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Let me answer your other question first. Sure. About so what is leadership? And what do we mean by an exercising leadership? Because it’s kind of a funny thing to these two words to put them together. It’s kind of strange in a way, right? A lot of people, and myself included, still kind of think about, you know, leaders, right, people who have some, like high position. And I’d have, you know, real power like a president or a CEO, President of a country CEO, of a company, a, a mayor of a city, something like this. And I still think that’s, that’s relevant.
But Ron Heifetz talks about that. And I think it’s an important distinction between leadership and authority. So you know, you can have authority figures, and we certainly need like a mayor, a CEO, a president. And we certainly need great leadership from our authority figures. But just because you have power position doesn’t mean you’re necessarily a good leader. I think probably a lot of people who are listening to this can probably think about people who have the big role or big title, you don’t see much leadership from them. And I think probably people who are listening to this right now, and you’re right, both take examples. I’m sure people don’t have much power, it’s already but man there, you can count on them to lead quite effectively.
So then what is this thing called leadership if it isn’t exactly the same thing as having a role or position as a leader or as an authority figure? And you know, Dean Williams is another amazing guy who taught at the Kennedy School. He also wrote a fantastic book with a foreword by the Dalai Lama called leading in a fractured world, it’s one of these leadership books that’s really worth reading, as is Ron’s books on leadership without his answers, and what is it leadership on the line, also very, very good books that I definitely recommend to folks who are listening here.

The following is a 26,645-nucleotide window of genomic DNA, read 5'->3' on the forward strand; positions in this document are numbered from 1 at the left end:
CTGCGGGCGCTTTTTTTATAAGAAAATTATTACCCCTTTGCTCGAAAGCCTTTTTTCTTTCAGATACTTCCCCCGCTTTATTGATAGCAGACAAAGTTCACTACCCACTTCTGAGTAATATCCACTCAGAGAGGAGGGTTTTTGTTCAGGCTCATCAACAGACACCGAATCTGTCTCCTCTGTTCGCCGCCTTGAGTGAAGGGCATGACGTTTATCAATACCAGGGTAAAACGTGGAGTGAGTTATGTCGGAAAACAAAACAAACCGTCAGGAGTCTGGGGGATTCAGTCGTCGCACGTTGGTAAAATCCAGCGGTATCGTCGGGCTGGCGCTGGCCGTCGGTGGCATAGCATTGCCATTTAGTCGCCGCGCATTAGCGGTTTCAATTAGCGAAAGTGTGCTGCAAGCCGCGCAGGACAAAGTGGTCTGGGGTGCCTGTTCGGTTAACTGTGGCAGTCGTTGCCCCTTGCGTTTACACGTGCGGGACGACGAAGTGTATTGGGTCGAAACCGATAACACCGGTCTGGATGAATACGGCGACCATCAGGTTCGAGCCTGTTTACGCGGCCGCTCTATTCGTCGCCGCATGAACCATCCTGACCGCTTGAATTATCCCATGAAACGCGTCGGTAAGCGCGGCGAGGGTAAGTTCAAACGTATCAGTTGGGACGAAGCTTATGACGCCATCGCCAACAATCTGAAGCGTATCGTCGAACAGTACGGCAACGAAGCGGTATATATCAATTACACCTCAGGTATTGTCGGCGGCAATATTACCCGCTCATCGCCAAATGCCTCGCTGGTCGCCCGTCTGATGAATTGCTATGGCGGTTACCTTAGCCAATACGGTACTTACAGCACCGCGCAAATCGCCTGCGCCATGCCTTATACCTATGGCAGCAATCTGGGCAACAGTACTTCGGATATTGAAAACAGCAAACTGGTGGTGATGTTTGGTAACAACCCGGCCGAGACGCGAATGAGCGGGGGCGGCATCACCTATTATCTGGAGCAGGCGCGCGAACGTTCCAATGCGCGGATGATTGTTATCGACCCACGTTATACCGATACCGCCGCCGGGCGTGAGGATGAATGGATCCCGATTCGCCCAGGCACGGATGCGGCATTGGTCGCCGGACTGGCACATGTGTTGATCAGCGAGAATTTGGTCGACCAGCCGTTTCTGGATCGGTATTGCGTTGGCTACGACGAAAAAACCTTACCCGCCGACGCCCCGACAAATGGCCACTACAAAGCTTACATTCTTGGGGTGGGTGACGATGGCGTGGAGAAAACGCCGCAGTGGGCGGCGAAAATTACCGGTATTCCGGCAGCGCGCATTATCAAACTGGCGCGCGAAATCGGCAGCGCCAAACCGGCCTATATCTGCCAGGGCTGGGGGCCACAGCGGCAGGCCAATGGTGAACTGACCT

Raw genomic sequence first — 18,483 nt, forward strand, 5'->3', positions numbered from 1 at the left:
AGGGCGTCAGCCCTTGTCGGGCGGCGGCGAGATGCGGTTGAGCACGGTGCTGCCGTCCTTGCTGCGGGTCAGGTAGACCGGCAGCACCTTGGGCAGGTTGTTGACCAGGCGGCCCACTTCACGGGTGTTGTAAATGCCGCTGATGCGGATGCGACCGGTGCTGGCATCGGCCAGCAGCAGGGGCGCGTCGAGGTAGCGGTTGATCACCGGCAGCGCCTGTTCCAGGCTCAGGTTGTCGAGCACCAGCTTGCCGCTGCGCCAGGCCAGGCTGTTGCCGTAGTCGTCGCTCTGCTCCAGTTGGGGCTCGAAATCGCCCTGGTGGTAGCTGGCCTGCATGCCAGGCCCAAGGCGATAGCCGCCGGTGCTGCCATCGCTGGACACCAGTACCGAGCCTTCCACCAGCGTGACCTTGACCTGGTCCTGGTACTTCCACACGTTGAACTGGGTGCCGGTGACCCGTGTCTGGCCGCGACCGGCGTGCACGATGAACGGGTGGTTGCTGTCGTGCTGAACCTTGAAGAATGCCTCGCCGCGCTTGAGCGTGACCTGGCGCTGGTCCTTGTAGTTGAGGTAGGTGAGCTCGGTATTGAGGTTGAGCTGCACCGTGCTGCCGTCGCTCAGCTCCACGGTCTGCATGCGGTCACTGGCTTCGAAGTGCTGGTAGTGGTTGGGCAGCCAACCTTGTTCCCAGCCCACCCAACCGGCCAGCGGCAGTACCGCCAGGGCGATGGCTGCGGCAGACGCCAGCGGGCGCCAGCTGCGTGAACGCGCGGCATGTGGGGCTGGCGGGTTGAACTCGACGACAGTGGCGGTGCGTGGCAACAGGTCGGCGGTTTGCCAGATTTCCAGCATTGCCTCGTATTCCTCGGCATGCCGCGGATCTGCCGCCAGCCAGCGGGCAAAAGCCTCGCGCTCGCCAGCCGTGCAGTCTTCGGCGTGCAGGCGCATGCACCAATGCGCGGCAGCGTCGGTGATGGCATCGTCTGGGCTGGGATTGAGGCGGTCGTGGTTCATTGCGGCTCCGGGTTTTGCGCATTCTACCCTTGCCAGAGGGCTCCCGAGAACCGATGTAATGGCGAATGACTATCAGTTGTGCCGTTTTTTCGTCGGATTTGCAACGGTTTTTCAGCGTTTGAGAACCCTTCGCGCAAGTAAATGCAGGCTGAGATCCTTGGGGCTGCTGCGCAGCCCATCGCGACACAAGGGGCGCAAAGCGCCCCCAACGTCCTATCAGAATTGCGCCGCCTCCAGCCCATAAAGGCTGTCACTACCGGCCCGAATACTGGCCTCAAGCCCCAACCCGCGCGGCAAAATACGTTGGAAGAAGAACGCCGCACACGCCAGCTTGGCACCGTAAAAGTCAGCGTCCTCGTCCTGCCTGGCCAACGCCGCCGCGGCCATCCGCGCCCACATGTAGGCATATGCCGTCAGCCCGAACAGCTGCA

Dean talked about leadership as mobilizing people to confront and deal with problematic realities, in order to improve the human condition. I’ve always really liked that. So you’re gonna mobilize people to address some problem or opportunity in the world in order to improve the human condition? And the idea that you think this term mobilized? Like, how do I get people to address something that maybe they’re blind to, they have been avoiding, they’re struggling to deal with. And the moment you attach a verb to this idea of leadership, that it becomes an activity, and it becomes an activity that something someone does not a role that someone holds. And therefore, it can be done by anyone.
Because I’m sure, again, everybody who’s listening here, you know, maybe I don’t even care. Like whether you’re working now or not, or you’re always gonna be part of some social system, right? You’re, you’re a member of a family, you belong to certain. I don’t know associations or clubs, you’re part of a student body. At at your university, maybe you do have a job. And you probably, maybe not every day, but quite often see problems, issues, opportunities to make things better. And you got a choice, right? Are you going to step up and speak up and talk about it or not?
Well, when we, when we run, Dean, myself, you I think included? We think about exercising leadership, it is your deciding to kind of step up and see if you can mobilize and connect with other people to address those real issues. And so when I think about exercising leadership, but I think it’s the it is the the effective activity of mobilizing people to like the people around you, the groups that you’re part of the organizations that you work for, and the institutions upon which we all depend, mobilizing people to make all of that better, within or beyond your formal authority or your role.